Murder Of Sania Khan Highlights Toxic South Asian Marriages
Not competent enough to sit idle and stare as the…
The violent murder of Pakistani-American photographer Sania Khan by her ex-husband has once again forced us to look at the toxicity of relationships in our community. The sheer audacity with which her ex-husband, Rasheel Ahmed, traveled all the way from Georgia to Chicago to confront and eventually kill her has left us all shocked.
A police report, cited by the Chicago Tribune, stated that law enforcement agents heard a gunshot upon arrival at the scene followed by what appeared to be sounds of a man groaning in pain.
When officers entered the premises, Khan was found dead and her former husband was found in the bedroom with a single gunshot wound to the head. US media added that a firearm was found next to the alleged shooter and a suicide note was discovered nearby.
Ahmad was subsequently transferred to Northwestern Hospital where he was pronounced dead on arrival.
Sania Khan was vocal about her ongoing divorce on social media and lamented the pitfalls she had experienced as a divorced woman.
On her TikTok account, she had written that “going through a divorce as a South Asian woman feels like you failed at life sometimes. The way the community labels you, the lack of emotional support you receive, and the pressure to stay with someone because ‘what will people say’ is isolating. It makes it harder for women to leave [a] marriage that they shouldn’t have been in, to begin with. It’s painful to walk away from someone you once loved. But it’s even more painful to love someone who is careless with your heart.”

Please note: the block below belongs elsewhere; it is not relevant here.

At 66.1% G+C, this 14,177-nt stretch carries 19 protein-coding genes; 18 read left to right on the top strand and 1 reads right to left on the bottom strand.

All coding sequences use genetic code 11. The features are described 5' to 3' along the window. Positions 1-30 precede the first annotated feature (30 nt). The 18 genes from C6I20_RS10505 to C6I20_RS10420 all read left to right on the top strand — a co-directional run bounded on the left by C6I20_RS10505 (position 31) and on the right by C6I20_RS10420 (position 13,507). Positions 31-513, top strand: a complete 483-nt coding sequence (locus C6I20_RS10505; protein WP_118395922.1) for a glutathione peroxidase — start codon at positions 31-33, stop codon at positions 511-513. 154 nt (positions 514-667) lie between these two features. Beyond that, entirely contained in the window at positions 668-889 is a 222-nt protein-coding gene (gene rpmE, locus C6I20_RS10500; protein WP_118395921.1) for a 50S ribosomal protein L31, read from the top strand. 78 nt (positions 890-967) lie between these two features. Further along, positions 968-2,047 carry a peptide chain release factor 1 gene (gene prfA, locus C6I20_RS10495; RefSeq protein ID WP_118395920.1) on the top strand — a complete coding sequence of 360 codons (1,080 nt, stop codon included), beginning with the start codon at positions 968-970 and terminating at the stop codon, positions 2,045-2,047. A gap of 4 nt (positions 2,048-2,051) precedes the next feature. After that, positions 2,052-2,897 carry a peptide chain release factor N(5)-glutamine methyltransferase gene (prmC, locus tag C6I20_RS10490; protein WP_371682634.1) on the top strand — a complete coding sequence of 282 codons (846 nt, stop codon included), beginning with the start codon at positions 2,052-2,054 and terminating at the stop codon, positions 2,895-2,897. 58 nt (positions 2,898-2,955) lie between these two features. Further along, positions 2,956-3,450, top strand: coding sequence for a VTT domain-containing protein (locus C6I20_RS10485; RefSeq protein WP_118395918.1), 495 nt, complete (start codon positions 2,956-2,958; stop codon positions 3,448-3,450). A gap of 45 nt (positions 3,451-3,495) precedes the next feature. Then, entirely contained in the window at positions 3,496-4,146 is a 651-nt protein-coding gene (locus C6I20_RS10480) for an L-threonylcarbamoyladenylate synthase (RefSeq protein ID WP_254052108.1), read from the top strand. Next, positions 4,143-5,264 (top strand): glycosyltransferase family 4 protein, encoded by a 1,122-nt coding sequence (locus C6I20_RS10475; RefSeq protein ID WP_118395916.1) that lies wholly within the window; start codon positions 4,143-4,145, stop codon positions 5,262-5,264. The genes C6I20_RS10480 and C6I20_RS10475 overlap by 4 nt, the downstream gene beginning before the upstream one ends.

At some point, everyone has to deal with rejection, whether it is in a job interview or a romantic proposal. Learning how to accept rejection is an imperative part of growing up, a part that apparently many South Asian men have not wrapped their heads around, especially when it comes to love, marriage, and divorce. From incessant text messages to women who are clearly uninterested in them to the use of physical violence, men who cannot handle rejection can react in many ways- a lot of which can have tragic consequences for women who dared to say “no”.
Why can’t South Asian men handle rejection? Why do they think it is right to react violently when a woman says “no”?
We as a community need to speak up for any and all injustices against our women. We hope there will never be another Sania Khan to suffer the fate that she has.
Not competent enough to sit idle and stare as the world goes by, Pallavi is optimistic to a fault and believes in building her world on her own rather than depending on others to make things right.